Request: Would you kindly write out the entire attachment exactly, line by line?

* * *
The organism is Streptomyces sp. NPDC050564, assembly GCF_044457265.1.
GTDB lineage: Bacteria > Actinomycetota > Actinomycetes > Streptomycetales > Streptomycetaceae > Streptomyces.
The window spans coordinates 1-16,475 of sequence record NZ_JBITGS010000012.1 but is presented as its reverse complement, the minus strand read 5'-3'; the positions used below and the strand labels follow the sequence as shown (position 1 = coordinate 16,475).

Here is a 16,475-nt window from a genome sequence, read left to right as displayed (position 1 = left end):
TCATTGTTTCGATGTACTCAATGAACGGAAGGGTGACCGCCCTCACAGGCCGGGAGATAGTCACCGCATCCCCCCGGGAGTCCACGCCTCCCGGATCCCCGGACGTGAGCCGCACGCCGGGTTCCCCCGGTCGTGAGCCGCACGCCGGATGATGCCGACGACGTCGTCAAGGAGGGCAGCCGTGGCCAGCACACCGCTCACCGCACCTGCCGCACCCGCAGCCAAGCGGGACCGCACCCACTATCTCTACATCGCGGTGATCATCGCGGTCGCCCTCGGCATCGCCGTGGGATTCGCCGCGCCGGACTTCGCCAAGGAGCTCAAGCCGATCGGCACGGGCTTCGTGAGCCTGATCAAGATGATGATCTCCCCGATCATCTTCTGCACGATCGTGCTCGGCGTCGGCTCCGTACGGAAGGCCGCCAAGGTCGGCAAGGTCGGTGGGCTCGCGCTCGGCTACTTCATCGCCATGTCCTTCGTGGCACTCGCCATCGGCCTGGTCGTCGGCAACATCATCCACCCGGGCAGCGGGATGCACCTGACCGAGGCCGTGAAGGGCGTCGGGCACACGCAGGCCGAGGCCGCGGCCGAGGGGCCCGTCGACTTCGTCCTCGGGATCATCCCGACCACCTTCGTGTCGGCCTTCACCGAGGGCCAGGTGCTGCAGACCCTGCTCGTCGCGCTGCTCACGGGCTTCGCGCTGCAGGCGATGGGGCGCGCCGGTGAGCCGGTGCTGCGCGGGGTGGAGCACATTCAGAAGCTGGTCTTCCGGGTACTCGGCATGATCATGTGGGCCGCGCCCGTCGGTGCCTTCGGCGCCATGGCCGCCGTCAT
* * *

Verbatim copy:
The organism is Streptomyces sp. NPDC050564, assembly GCF_044457265.1.
GTDB lineage: Bacteria > Actinomycetota > Actinomycetes > Streptomycetales > Streptomycetaceae > Streptomyces.
The window spans coordinates 1-16,475 of sequence record NZ_JBITGS010000012.1 but is presented as its reverse complement, the minus strand read 5'-3'; the positions used below and the strand labels follow the sequence as shown (position 1 = coordinate 16,475).

Here is a 16,475-nt window from a genome sequence, read left to right as displayed (position 1 = left end):
TCATTGTTTCGATGTACTCAATGAACGGAAGGGTGACCGCCCTCACAGGCCGGGAGATAGTCACCGCATCCCCCCGGGAGTCCACGCCTCCCGGATCCCCGGACGTGAGCCGCACGCCGGGTTCCCCCGGTCGTGAGCCGCACGCCGGATGATGCCGACGACGTCGTCAAGGAGGGCAGCCGTGGCCAGCACACCGCTCACCGCACCTGCCGCACCCGCAGCCAAGCGGGACCGCACCCACTATCTCTACATCGCGGTGATCATCGCGGTCGCCCTCGGCATCGCCGTGGGATTCGCCGCGCCGGACTTCGCCAAGGAGCTCAAGCCGATCGGCACGGGCTTCGTGAGCCTGATCAAGATGATGATCTCCCCGATCATCTTCTGCACGATCGTGCTCGGCGTCGGCTCCGTACGGAAGGCCGCCAAGGTCGGCAAGGTCGGTGGGCTCGCGCTCGGCTACTTCATCGCCATGTCCTTCGTGGCACTCGCCATCGGCCTGGTCGTCGGCAACATCATCCACCCGGGCAGCGGGATGCACCTGACCGAGGCCGTGAAGGGCGTCGGGCACACGCAGGCCGAGGCCGCGGCCGAGGGGCCCGTCGACTTCGTCCTCGGGATCATCCCGACCACCTTCGTGTCGGCCTTCACCGAGGGCCAGGTGCTGCAGACCCTGCTCGTCGCGCTGCTCACGGGCTTCGCGCTGCAGGCGATGGGGCGCGCCGGTGAGCCGGTGCTGCGCGGGGTGGAGCACATTCAGAAGCTGGTCTTCCGGGTACTCGGCATGATCATGTGGGCCGCGCCCGTCGGTGCCTTCGGCGCCATGGCCGCCGTCAT